"Made a decision to turn our will and our lives over to the care of God as we understood Him." (Step 3)
Jesus said (in John 15), 1-3 "I am the Real Vine and my Father is the Farmer. He cuts off every branch of me that doesn't bear grapes. And every branch that is grape-bearing he prunes back so it will bear even more. You are already pruned back by the message I have spoken.
4"Live in me. Make your home in me just as I do in you. In the same way that a branch can't bear grapes by itself but only by being joined to the vine, you can't bear fruit unless you are joined with me."
5-8"I am the Vine, you are the branches. When you're joined with me and I with you, the relation intimate and organic, the harvest is sure to be abundant. Separated, you can't produce a thing. Anyone who separates from me is deadwood, gathered up and thrown on the bonfire. But if you make yourselves at home with me and my words are at home in you, you can be sure that whatever you ask will be listened to and acted upon. This is how my Father shows who he is—when you produce grapes, when you mature as my disciples."
9-10"I've loved you the way my Father has loved me. Make yourselves at home in my love. If you keep my commands, you'll remain intimately at home in my love. That's what I've done—kept my Father's commands and made myself at home in his love."
11-15"I've told you these things for a purpose: that my joy might be your joy, and your joy wholly mature. This is my command: Love one another the way I loved you. This is the very best way to love. Put your life on the line for your friends. You are my friends when you do the things I command you. I'm no longer calling you servants because servants don't understand what their master is thinking and planning. No, I've named you friends because I've let you in on everything I've heard from the Father." (John 15:1-15 ) Quoted from "The Message" Bible.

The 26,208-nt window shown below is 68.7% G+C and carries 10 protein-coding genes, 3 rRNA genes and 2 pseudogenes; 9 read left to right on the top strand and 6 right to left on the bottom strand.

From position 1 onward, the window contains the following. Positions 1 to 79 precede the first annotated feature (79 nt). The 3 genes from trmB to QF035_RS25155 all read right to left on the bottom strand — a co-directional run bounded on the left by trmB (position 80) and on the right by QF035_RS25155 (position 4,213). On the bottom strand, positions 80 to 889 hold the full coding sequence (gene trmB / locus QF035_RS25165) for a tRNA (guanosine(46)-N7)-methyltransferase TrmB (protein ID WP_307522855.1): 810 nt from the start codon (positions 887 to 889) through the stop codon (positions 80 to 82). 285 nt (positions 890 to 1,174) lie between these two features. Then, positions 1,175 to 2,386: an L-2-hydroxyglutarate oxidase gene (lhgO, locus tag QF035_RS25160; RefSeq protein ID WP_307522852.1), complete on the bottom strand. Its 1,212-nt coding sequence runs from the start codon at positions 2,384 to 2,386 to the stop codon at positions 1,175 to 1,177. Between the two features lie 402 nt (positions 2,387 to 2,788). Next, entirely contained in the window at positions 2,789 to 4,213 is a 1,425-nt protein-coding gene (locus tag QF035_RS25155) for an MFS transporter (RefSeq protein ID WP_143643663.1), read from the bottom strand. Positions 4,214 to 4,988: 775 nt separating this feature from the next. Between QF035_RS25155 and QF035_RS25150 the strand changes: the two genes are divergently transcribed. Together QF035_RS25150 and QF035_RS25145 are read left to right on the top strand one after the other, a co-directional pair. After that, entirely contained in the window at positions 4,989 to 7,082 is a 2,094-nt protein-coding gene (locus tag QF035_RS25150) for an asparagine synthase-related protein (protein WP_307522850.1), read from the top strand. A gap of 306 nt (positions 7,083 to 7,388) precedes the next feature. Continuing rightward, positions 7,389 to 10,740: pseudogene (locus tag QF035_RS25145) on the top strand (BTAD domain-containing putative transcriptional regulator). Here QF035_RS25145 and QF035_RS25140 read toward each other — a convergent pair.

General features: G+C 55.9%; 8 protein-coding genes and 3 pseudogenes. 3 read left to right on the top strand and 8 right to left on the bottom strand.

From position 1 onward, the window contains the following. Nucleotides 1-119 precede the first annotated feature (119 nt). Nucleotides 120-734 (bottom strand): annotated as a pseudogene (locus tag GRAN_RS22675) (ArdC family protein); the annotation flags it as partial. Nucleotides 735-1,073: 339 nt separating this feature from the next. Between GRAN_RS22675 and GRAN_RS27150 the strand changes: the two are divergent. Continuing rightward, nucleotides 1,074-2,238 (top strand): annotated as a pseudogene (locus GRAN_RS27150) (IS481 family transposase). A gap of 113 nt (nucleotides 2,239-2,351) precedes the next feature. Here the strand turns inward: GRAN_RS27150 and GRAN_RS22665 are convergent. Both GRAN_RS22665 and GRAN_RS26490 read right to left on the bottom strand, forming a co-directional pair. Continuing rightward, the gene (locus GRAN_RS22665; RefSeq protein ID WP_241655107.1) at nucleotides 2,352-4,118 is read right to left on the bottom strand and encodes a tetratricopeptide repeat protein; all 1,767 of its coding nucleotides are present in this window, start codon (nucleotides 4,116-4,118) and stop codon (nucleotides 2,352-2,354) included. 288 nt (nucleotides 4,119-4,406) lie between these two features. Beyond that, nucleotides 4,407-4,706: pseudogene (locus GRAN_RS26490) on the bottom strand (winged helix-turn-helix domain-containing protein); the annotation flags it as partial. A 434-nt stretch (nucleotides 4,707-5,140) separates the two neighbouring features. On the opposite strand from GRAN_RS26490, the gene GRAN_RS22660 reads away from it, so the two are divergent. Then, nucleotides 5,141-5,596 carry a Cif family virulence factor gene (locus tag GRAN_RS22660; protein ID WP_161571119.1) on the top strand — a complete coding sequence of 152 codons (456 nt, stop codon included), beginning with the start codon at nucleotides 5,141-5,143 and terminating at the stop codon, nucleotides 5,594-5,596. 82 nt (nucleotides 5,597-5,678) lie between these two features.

"Came to believe that a power greater than ourselves could restore us to sanity." (Step 2)
My human tendency is to consider myself well-able to handle whatever life brings to me. I want to be in control, but when I consider the awesome power and goodness of God, I can't help but resonate with the Psalmist, when he said, "Have mercy upon me, O LORD; for I am weak: O LORD, heal me; for my bones are vexed." (Psalms 6:2 ).
It is a central paradox in the process of sanctification, that admission of powerlessness is key to receiving victory in Jesus. The apostle Paul said it this way: "And he said unto me, My grace is sufficient for thee: for my strength is made perfect in weakness. Most gladly therefore will I rather glory in my infirmities, that the power of Christ may rest upon me. Therefore I take pleasure in infirmities, in reproaches, in necessities, in persecutions, in distresses for Christ's sake: for when I am weak, then am I strong." (2 Corinthians 12:9,10 ).
My choice is plain and simple. I can continue to hold onto (wishful or imaginary) control of people and things, or I can admit my weakness, let go of my control issues, and allow God to work in me, and through me, to will and to do according to His good pleasure. (Philippians 2:13 ). I need to consider the resultant stress-level of each of these choices. Shall I continue to fight for control, or would I rather let go and let God give me peace and joy?
"We admitted we were powerless over our problems, that our lives had become unmanageable." (Step 1)